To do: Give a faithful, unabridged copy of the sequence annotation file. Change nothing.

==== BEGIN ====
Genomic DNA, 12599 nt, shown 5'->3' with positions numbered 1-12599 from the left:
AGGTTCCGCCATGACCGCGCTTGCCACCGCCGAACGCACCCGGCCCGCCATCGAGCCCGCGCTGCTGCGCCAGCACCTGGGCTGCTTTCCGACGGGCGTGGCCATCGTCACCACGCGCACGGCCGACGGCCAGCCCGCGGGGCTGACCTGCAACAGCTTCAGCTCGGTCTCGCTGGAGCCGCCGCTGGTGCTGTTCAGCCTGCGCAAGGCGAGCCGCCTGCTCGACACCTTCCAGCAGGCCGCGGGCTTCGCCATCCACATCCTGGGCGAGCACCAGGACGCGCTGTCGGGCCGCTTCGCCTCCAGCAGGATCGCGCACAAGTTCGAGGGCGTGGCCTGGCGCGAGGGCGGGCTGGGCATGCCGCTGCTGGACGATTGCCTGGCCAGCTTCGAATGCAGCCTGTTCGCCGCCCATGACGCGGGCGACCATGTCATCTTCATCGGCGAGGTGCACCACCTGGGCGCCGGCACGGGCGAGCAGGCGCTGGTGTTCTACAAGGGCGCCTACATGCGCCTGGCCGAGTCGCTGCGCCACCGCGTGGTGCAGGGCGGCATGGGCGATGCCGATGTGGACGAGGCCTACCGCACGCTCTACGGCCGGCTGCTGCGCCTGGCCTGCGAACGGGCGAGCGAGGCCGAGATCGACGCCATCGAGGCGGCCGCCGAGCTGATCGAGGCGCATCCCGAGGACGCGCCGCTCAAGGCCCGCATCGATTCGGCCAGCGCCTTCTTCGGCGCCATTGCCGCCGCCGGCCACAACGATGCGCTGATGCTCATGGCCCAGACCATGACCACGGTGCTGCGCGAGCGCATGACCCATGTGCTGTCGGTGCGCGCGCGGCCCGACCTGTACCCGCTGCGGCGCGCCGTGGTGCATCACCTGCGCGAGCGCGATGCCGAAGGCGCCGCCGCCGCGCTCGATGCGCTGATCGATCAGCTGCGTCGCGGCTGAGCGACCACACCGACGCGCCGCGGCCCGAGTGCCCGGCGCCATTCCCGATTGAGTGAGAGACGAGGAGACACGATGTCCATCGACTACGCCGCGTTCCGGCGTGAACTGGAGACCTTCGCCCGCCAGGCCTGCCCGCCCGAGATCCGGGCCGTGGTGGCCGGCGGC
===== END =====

Genomic DNA, 12599 nt, shown 5'->3' with positions numbered 1-12599 from the left:
AGGTTCCGCCATGACCGCGCTTGCCACCGCCGAACGCACCCGGCCCGCCATCGAGCCCGCGCTGCTGCGCCAGCACCTGGGCTGCTTTCCGACGGGCGTGGCCATCGTCACCACGCGCACGGCCGACGGCCAGCCCGCGGGGCTGACCTGCAACAGCTTCAGCTCGGTCTCGCTGGAGCCGCCGCTGGTGCTGTTCAGCCTGCGCAAGGCGAGCCGCCTGCTCGACACCTTCCAGCAGGCCGCGGGCTTCGCCATCCACATCCTGGGCGAGCACCAGGACGCGCTGTCGGGCCGCTTCGCCTCCAGCAGGATCGCGCACAAGTTCGAGGGCGTGGCCTGGCGCGAGGGCGGGCTGGGCATGCCGCTGCTGGACGATTGCCTGGCCAGCTTCGAATGCAGCCTGTTCGCCGCCCATGACGCGGGCGACCATGTCATCTTCATCGGCGAGGTGCACCACCTGGGCGCCGGCACGGGCGAGCAGGCGCTGGTGTTCTACAAGGGCGCCTACATGCGCCTGGCCGAGTCGCTGCGCCACCGCGTGGTGCAGGGCGGCATGGGCGATGCCGATGTGGACGAGGCCTACCGCACGCTCTACGGCCGGCTGCTGCGCCTGGCCTGCGAACGGGCGAGCGAGGCCGAGATCGACGCCATCGAGGCGGCCGCCGAGCTGATCGAGGCGCATCCCGAGGACGCGCCGCTCAAGGCCCGCATCGATTCGGCCAGCGCCTTCTTCGGCGCCATTGCCGCCGCCGGCCACAACGATGCGCTGATGCTCATGGCCCAGACCATGACCACGGTGCTGCGCGAGCGCATGACCCATGTGCTGTCGGTGCGCGCGCGGCCCGACCTGTACCCGCTGCGGCGCGCCGTGGTGCATCACCTGCGCGAGCGCGATGCCGAAGGCGCCGCCGCCGCGCTCGATGCGCTGATCGATCAGCTGCGTCGCGGCTGAGCGACCACACCGACGCGCCGCGGCCCGAGTGCCCGGCGCCATTCCCGATTGAGTGAGAGACGAGGAGACACGATGTCCATCGACTACGCCGCGTTCCGGCGTGAACTGGAGACCTTCGCCCGCCAGGCCTGCCCGCCCGAGATCCGGGCCGTGGTGGCCGGCGGC